VAT Reverse Charge

New VAT Rules for Construction

The ‘Domestic Reverse Charge’ (DRC) will apply to VAT on construction services from 1 March 2021. This was announced in a consultation in early 2018, with the intention that it should be introduced on 1 October 2019. There was a delay of a year because of Brexit, then a further 5 month delay because of Covid-19. Brexit and the pandemic are still presenting many of the same challenges as they were in 2019 and 2020, but the government is reluctant to delay the introduction of the new rules for a third time.

From this date, if you provide services and/or materials to a VAT registered customer considered to be an ‘End User’, you should continue to apply and collect VAT at the standard rate.

However, if your customer is not the end user, is registered for VAT and isn’t an intermediary supplier, then you need to apply the Reverse Charge i.e., if you are supplying services to a contractor or sub-contractor in a chain. In simple terms, you will not be adding 20% charge VAT, and your contractor won’t be claiming it as input VAT.

End Users
The term ‘End Users’ refers to consumers and final customers whose business is VAT and CIS registered but who does not make onward supplies of the building and construction services supplied to them. For these businesses or ‘End Users’, Reverse Charge does not apply.

Intermediary Suppliers
These are businesses that are connected or linked to ‘End Users’ and who purchase construction supplies and re-supply them without making alterations. They must:
• Have a relevant interest in the same land where the construction is taking place, i.e. ARE a landlord or tenant OR
• Be part of the same corporate group or undertaking as defined in section 1161 of the Companies Act 2006 (https://www.legisation.gov.uk/ukpga/2006/46/section/1161/2007-01-20). Reverse Charge does not apply.

Reverse Charge applies for the following services:
• constructing, altering, repairing, extending, demolishing or dismantling buildings or structures (whether permanent or not), including offshore installation services
• constructing, altering, repairing, extending, demolishing of any works forming, or planned to form, part of the land, including (in particular) walls, roadworks, power lines, electronic communications equipment, aircraft runways, railways, inland waterways, docks and harbours, pipelines, reservoirs, water mains, wells, sewers, industrial plant and installations for purposes of land drainage, coast protection or defence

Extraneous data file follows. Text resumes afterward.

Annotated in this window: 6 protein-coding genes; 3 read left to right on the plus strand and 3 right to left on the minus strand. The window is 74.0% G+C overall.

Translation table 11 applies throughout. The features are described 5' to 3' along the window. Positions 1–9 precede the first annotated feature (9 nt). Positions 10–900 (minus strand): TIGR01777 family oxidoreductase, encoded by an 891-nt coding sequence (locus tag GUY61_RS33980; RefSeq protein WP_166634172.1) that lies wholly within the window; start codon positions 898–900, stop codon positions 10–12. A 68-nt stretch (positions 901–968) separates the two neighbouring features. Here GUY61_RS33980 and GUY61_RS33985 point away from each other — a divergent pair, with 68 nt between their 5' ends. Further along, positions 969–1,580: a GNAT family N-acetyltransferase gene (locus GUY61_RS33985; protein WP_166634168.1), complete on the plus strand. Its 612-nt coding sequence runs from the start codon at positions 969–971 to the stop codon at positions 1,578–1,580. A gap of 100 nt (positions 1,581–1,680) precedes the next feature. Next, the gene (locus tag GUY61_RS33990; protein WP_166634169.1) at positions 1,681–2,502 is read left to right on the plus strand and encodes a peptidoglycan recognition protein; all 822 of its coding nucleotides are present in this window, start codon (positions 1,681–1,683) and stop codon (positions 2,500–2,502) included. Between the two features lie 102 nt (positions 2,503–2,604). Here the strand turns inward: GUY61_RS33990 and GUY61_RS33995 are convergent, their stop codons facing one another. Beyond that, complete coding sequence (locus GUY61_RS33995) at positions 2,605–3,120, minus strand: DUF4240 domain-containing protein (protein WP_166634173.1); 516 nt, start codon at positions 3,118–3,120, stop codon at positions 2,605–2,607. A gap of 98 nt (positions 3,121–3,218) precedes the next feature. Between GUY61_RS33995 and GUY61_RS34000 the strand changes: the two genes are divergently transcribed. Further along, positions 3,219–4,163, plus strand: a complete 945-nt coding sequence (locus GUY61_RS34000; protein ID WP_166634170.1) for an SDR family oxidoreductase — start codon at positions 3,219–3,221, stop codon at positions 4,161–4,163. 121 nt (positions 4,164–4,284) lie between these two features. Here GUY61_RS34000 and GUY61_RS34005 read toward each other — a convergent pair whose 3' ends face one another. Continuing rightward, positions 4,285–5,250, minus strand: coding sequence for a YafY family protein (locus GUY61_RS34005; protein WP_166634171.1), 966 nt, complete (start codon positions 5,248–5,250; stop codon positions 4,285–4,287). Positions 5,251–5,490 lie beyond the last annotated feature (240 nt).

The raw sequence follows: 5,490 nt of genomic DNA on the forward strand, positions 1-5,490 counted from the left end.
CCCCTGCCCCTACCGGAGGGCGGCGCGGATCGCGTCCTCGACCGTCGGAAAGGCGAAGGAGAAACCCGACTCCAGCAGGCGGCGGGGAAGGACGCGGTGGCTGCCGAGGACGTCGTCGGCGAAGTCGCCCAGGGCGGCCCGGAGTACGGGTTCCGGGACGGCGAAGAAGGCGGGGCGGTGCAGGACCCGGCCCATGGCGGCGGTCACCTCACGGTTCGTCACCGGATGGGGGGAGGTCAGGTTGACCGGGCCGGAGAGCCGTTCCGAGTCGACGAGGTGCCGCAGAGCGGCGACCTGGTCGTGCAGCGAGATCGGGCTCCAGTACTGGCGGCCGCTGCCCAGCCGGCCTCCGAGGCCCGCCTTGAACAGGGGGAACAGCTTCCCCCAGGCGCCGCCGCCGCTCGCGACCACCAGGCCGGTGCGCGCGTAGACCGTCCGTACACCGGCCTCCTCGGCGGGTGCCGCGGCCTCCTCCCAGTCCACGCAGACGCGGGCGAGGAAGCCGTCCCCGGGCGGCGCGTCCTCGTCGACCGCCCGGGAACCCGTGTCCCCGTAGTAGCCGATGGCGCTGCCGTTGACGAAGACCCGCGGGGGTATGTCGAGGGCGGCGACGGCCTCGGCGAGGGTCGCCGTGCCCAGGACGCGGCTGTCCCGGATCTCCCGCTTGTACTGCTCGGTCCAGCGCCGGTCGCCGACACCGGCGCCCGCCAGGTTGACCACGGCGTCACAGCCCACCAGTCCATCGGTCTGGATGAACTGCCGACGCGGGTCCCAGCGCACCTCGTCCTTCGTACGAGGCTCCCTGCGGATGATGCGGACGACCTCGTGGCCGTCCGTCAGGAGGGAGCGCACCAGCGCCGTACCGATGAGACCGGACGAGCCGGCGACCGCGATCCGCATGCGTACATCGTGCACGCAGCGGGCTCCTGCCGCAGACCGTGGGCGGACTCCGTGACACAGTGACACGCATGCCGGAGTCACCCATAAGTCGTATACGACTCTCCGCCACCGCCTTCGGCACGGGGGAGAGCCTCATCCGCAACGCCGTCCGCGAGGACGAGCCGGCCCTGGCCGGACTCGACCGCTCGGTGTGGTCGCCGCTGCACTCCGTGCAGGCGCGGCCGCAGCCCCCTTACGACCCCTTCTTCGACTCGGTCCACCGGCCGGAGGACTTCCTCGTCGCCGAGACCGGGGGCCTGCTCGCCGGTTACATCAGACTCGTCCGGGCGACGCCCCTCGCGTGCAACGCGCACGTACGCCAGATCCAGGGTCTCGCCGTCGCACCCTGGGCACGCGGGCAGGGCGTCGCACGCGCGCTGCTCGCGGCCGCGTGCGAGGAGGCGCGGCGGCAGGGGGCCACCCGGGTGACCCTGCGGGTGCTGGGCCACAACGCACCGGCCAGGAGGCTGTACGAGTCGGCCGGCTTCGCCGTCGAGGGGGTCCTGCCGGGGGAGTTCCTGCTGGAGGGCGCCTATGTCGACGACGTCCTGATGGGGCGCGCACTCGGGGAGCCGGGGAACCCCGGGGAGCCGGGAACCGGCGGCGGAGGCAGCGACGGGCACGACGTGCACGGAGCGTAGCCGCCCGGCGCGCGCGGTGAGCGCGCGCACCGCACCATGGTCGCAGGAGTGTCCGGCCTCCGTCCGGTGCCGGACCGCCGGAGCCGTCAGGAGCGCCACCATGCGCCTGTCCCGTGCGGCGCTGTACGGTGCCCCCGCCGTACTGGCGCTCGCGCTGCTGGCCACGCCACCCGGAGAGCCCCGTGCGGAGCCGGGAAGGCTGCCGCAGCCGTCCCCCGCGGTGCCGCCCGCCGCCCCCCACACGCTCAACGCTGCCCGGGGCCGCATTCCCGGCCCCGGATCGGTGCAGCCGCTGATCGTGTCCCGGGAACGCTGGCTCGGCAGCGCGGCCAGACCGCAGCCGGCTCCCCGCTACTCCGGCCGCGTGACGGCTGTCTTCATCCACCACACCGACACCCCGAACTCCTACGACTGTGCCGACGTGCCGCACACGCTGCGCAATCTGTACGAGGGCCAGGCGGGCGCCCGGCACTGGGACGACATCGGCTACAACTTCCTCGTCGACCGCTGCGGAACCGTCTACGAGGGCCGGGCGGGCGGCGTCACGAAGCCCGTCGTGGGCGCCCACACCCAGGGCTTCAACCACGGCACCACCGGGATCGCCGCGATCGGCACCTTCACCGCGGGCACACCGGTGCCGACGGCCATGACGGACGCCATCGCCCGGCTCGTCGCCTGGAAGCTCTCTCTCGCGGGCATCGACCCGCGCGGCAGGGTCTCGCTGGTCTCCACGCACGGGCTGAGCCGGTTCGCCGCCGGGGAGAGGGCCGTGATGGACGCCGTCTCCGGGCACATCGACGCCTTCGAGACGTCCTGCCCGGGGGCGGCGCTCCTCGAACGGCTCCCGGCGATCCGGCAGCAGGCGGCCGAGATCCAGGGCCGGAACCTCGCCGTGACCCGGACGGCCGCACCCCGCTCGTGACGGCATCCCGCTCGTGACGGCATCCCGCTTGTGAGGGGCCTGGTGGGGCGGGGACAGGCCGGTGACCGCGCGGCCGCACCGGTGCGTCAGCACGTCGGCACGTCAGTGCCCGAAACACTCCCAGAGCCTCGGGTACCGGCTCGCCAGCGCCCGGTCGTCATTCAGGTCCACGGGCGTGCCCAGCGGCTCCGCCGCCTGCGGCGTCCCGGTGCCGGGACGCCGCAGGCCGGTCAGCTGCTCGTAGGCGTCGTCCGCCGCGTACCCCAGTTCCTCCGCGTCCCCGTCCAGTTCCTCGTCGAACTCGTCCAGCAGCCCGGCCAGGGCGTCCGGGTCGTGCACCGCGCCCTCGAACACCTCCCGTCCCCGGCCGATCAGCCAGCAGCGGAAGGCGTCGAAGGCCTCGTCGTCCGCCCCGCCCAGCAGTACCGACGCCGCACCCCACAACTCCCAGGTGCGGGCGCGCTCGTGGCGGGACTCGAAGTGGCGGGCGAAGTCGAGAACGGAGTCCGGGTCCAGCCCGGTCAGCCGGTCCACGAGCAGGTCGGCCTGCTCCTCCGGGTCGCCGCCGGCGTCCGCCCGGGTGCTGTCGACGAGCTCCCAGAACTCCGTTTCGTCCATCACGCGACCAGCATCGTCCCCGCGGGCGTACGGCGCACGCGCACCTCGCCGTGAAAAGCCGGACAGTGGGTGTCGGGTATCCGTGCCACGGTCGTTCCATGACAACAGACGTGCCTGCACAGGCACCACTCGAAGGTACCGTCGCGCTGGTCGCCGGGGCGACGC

• installing heating, lighting, air-conditioning, ventilation, power supply, drainage, sanitation, water supply or fire protection systems in any building or structure
• internal cleaning of buildings and structures, so far as carried out in the course of their construction, alteration, repair, extension or restoration.
• painting or decorating the inside or the external surfaces of any building or structure
• services which form an integral part of, or are part of the preparation or completion of the services described above – including site clearance, earth-moving, excavation, tunnelling and boring, laying of foundations, erection of scaffolding, site restoration, landscaping and the provision of roadways and other access works

If your customer is not registered for CIS, VAT or is not classed as an ‘End User’ then the normal rate of VAT should be applied. You will need to receive written notification of being them being an ‘End User’ or ‘Intermediary Supplier’ or we suggest you state clearly in your terms and conditions that unless otherwise notified, you will assume that the customer is an ‘End User’ or ‘Intermediary Supplier’ and you will apply VAT as normal.

You will also need to supply your clients with a written notification to inform them whether you are an ‘End User’ or ‘Intermediary Supplier’ or if you need to apply Reverse Charges in your VAT invoices. Should you require it, GCAMS can supply a template for you to use – a small admin fee for this service will apply.

For more information please visit https:\\www.gov.uk/guidance/vat-reverse-charge-technical-guide